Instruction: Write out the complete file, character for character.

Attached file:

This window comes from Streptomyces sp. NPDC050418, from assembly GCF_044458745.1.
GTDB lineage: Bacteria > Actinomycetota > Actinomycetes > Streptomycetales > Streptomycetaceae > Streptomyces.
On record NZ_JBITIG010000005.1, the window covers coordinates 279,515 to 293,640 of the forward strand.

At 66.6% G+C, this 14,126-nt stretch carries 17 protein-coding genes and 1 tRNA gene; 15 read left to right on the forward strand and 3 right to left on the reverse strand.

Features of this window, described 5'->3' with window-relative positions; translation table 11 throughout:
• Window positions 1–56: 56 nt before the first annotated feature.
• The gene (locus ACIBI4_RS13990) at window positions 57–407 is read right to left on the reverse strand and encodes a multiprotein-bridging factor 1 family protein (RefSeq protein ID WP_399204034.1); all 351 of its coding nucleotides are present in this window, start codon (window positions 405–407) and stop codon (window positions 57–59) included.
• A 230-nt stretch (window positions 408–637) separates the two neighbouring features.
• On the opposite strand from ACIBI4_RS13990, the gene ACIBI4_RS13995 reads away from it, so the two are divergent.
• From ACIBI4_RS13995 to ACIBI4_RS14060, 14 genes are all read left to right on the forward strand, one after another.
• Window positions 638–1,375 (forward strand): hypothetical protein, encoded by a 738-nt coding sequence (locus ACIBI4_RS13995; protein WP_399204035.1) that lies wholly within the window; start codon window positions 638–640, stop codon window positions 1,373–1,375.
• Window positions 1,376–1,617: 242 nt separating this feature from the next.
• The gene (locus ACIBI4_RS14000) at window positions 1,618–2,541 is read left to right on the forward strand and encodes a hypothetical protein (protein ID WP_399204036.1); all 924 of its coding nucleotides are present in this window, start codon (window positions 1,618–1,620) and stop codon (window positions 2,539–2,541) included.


This window comes from Streptomyces sp. NPDC050418, from assembly GCF_044458745.1.
GTDB lineage: Bacteria > Actinomycetota > Actinomycetes > Streptomycetales > Streptomycetaceae > Streptomyces.
On record NZ_JBITIG010000005.1, the window covers coordinates 279,515 to 293,640 of the forward strand.

At 66.6% G+C, this 14,126-nt stretch carries 17 protein-coding genes and 1 tRNA gene; 15 read left to right on the forward strand and 3 right to left on the reverse strand.

Features of this window, described 5'->3' with window-relative positions; translation table 11 throughout:
• Window positions 1–56: 56 nt before the first annotated feature.
• The gene (locus ACIBI4_RS13990) at window positions 57–407 is read right to left on the reverse strand and encodes a multiprotein-bridging factor 1 family protein (RefSeq protein ID WP_399204034.1); all 351 of its coding nucleotides are present in this window, start codon (window positions 405–407) and stop codon (window positions 57–59) included.
• A 230-nt stretch (window positions 408–637) separates the two neighbouring features.
• On the opposite strand from ACIBI4_RS13990, the gene ACIBI4_RS13995 reads away from it, so the two are divergent.
• From ACIBI4_RS13995 to ACIBI4_RS14060, 14 genes are all read left to right on the forward strand, one after another.
• Window positions 638–1,375 (forward strand): hypothetical protein, encoded by a 738-nt coding sequence (locus ACIBI4_RS13995; protein WP_399204035.1) that lies wholly within the window; start codon window positions 638–640, stop codon window positions 1,373–1,375.
• Window positions 1,376–1,617: 242 nt separating this feature from the next.
• The gene (locus ACIBI4_RS14000) at window positions 1,618–2,541 is read left to right on the forward strand and encodes a hypothetical protein (protein ID WP_399204036.1); all 924 of its coding nucleotides are present in this window, start codon (window positions 1,618–1,620) and stop codon (window positions 2,539–2,541) included.